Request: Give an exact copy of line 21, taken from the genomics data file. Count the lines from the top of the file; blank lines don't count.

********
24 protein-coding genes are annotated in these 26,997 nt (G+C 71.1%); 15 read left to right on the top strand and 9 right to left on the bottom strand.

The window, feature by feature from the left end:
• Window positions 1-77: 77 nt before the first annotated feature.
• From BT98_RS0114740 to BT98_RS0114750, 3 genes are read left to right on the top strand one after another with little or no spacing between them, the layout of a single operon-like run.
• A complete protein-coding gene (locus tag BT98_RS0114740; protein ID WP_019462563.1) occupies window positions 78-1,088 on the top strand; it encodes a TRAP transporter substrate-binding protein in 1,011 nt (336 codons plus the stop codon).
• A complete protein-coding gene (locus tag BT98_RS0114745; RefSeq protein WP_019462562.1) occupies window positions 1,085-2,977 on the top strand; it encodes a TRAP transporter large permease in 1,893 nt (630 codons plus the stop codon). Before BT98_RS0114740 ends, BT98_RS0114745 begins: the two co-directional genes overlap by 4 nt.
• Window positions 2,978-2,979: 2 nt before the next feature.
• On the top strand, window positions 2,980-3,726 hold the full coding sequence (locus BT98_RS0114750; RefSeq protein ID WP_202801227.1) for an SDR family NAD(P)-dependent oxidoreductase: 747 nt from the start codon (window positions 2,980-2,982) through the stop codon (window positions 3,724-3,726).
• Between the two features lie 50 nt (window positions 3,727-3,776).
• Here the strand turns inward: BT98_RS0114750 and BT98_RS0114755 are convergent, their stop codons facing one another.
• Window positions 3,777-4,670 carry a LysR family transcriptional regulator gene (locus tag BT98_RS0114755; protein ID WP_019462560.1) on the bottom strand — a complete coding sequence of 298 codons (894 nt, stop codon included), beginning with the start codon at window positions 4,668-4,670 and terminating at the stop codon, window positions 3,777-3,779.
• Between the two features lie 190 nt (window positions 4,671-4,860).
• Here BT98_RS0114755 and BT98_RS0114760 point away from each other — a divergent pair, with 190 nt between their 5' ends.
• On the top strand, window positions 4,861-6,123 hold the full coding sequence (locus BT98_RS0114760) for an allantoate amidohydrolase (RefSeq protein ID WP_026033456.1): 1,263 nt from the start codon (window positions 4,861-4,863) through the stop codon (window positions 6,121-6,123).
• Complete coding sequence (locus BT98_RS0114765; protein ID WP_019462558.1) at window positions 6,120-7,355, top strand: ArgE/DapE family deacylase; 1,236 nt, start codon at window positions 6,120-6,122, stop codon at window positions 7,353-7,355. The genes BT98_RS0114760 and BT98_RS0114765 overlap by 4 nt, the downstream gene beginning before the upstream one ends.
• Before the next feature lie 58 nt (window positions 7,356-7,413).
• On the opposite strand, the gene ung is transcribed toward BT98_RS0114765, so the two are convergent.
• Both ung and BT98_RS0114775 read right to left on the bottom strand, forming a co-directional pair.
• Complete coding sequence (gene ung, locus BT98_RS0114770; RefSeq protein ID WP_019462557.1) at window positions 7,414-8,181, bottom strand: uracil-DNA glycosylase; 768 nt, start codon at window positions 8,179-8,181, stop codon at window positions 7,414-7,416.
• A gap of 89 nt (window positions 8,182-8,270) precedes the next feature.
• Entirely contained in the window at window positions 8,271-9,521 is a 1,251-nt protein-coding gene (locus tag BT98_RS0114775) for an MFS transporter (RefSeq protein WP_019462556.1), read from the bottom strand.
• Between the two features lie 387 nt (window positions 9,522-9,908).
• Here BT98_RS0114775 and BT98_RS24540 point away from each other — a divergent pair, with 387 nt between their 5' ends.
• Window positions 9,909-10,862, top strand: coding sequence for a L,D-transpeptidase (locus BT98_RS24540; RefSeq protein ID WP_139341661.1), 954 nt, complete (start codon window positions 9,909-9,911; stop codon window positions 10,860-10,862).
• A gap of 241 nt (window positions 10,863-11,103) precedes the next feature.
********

• Entirely contained in the window at window positions 8,271-9,521 is a 1,251-nt protein-coding gene (locus tag BT98_RS0114775) for an MFS transporter (RefSeq protein WP_019462556.1), read from the bottom strand.